iran daki ermeniler ve ermenistan ermeiran daki ermeniler ve ermenistan ermenilerin yeni oyunu lutfen bakiniz - Aziz ARAZ - TURAN-SAM : TURAN Stratejik Araştırmalar Merkezi - http://www.turansam.org









iran daki ermeniler ve ermenistan ermeiran daki ermeniler ve ermenistan ermenilerin yeni oyunu lutfen bakiniz - Aziz ARAZ
Tarih: 21.06.2011 > Kaç kez okundu? 4570

Paylaş




merhaba tahran universitesinin epidemology bolumunde olan ermeni

arastirmaci ve bazi fars dostlari ve birde ermenistan biology institut

arastirmacilarin uluslar asrasi bir bilimsel dergiye makale gondermisler

ve bu makalede 35 milyon guney azerbaycan ve 20 milyon kuzey azerbaycan

halklarinin genetik yapisinin turkiye halkindan farkli oldunu one

surmusler lutfen bu konuda butun bilimsel arastirmacilari haberdar edin ve

genetik konusunda uzmanlara bu konuyu iletin ,lutfen bu konu cok onemli

,cevabinizi bekliyorum



http://journals.tums.ac.ir/abs.aspx?org_id=59&culture_var=en&journal_id=5&issue_id=2114&manuscript_id=17783&segment=en



makale linki



saygilarla



guney azerbaycan univrsite ogrencisi



---



Iranian Journal of Public Health

2011;40(1) : 119-123



Original Article

Iranian Azeri's Y-Chromosomal Diversity in the Context of Turkish-Speaking Populations of the Middle East



*L Andonian1, S Rezaie2, A Margaryan3, DD Farhud4, K Mohammad1, K Holakouie Naieni1, 5, MR Khorramizadeh6, MH Sanati7, M Jamali8, P Bayatian1, L Yepiskoposyan3



1Dept. of Epidemiology and Biostatistics, School of Public Health, Tehran University of Medical Sciences, Tehran Iran

2Division of Molecular Biology, Dept. of Medical Parasitology and Mycology, School of Public Health, Tehran University of Medical Sciences, Tehran, Iran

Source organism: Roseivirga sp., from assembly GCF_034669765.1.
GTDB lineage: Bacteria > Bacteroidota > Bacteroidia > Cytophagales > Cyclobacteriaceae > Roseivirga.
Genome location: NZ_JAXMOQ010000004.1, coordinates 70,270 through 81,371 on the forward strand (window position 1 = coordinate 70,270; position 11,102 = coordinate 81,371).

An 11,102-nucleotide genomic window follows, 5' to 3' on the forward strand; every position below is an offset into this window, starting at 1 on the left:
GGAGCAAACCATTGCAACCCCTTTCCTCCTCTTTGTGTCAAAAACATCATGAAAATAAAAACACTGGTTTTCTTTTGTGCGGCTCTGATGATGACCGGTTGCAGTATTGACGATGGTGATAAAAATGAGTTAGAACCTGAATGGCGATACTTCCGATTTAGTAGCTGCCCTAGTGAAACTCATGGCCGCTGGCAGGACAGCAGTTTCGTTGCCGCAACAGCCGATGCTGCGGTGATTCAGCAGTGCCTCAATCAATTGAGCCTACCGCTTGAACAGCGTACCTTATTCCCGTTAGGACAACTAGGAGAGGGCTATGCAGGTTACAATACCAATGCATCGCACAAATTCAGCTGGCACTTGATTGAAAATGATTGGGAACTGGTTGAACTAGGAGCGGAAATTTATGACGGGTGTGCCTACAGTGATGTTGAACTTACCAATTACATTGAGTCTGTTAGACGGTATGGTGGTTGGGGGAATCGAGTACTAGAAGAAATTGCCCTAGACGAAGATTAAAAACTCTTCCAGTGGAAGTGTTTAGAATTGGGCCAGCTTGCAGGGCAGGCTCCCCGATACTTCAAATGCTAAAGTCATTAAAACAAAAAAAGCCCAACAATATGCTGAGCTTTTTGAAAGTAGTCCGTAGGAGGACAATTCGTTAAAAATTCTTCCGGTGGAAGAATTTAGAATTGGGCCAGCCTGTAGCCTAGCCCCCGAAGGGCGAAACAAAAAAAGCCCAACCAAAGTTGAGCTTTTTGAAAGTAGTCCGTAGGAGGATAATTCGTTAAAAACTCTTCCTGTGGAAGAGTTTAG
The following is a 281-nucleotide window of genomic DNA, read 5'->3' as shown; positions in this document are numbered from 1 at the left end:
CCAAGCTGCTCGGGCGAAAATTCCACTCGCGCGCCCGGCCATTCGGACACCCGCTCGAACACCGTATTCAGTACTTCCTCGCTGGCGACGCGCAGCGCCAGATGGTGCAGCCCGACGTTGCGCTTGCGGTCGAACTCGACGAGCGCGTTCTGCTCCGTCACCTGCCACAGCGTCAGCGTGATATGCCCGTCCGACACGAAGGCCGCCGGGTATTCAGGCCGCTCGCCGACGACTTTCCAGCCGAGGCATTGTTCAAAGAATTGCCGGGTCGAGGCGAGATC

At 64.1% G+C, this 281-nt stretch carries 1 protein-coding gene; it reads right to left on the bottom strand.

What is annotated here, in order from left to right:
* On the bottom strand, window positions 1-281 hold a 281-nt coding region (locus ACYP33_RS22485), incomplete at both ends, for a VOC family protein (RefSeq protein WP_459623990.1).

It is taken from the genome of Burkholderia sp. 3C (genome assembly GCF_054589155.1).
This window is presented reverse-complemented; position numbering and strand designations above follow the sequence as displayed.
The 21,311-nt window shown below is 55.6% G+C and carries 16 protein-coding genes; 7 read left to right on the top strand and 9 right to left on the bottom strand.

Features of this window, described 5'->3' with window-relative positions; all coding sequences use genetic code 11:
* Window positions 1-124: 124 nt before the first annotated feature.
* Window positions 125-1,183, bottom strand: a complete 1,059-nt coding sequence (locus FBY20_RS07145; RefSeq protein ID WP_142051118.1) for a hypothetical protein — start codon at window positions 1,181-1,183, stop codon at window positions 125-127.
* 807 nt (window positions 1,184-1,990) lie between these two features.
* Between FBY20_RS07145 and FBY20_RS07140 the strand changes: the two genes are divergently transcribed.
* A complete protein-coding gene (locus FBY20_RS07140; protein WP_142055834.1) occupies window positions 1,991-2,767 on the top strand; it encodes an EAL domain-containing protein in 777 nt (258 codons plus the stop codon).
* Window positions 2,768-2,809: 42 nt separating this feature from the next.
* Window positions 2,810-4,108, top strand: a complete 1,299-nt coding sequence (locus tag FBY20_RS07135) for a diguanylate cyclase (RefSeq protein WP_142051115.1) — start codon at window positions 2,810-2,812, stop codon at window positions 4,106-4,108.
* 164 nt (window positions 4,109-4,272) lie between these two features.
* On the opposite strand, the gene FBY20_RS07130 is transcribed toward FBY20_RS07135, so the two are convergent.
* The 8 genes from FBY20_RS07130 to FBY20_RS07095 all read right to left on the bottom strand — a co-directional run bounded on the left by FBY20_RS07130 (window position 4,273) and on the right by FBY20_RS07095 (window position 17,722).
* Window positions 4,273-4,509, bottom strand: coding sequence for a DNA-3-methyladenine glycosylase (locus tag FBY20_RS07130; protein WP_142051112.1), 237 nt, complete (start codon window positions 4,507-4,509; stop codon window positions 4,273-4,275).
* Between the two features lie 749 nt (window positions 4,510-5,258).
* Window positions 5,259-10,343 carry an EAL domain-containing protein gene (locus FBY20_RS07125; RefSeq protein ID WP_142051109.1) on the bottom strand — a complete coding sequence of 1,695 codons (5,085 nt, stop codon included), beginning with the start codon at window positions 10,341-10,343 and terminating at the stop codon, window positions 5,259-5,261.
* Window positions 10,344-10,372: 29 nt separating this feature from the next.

3Human Genetics Group, Institute of Molecular Biology, National Academy of Sciences, Yerevan, Armenia,

4School of Public Health, Tehran University of Medical Sciences, Tehran Iran

5Iranian Epidemiological Association

6Dept. of Medical Biotechnology, School of Advanced Medical Technologies, Tehran University of Medical Sciences, Tehran Iran

7National Institute for Genetic Engineering and Biotechnology, Pajoohesh Blvd., 17 Km Karaj HWY, Tehran, Iran,

8Academic Member of Ministry of Health and Education, Tehran Iran

Corresponding Author:





L Andonian



E-mail: andonian@tums.ac.ir

Received: September 5,2010

Accepted: February 16,2011

Abstract:



Background: The main goal of this study was to conduct a comparative population genetic study of Turkish speaking Iranian Azeris as being the biggest ethno-linguistic community, based on the polymorph markers on Y chromosome.

Methods: One hundred Turkish-speaking Azeri males from north-west Iran (Tabriz, 2008-2009) were selected based on living 3 generations paternally in the same region and not having any relationship with each other. Samples were collected by mouth swabs, DNA extracted and multiplex PCR done, then 12 Single Nucleotide Polymorphisms (SNPs) and 6 Microsatellites (MS) were sequenced. Obtained data were statistically analyzed by Arlequin software.

Results: SNPs and Microsatellites typing were compared with neighboring Turkish-speaking populations (from Turkey and Azerbaijan) and Turkmens representing a possible source group who imposed the Turkish language during 11-15th centuries AD. Azeris demonstrated high level of gene diversity compatible with patterns registered in the neighboring Turkish-speaking populations, whereas the Turkmens displayed significantly lower level of genetic variation. This rate of genetic affiliation depends primarily on the geographic proximity.

Conclusion: The imposition of Turkish language to this region was realized predominantly by the process of elite dominance, i.e. by the limited number of invaders who left only weak patrilineal genetic trace in modern populations of the region.





Keywords:

Iranian Azeris ، Y chromosome diversity ، Microsatellites ، SNPs ، Iran

Permanent Link: http://journals.tums.ac.ir/abs/17783



---



Iranian J Publ Health, Vol. 40, No.1, 2011, pp.119-127 Original Article

119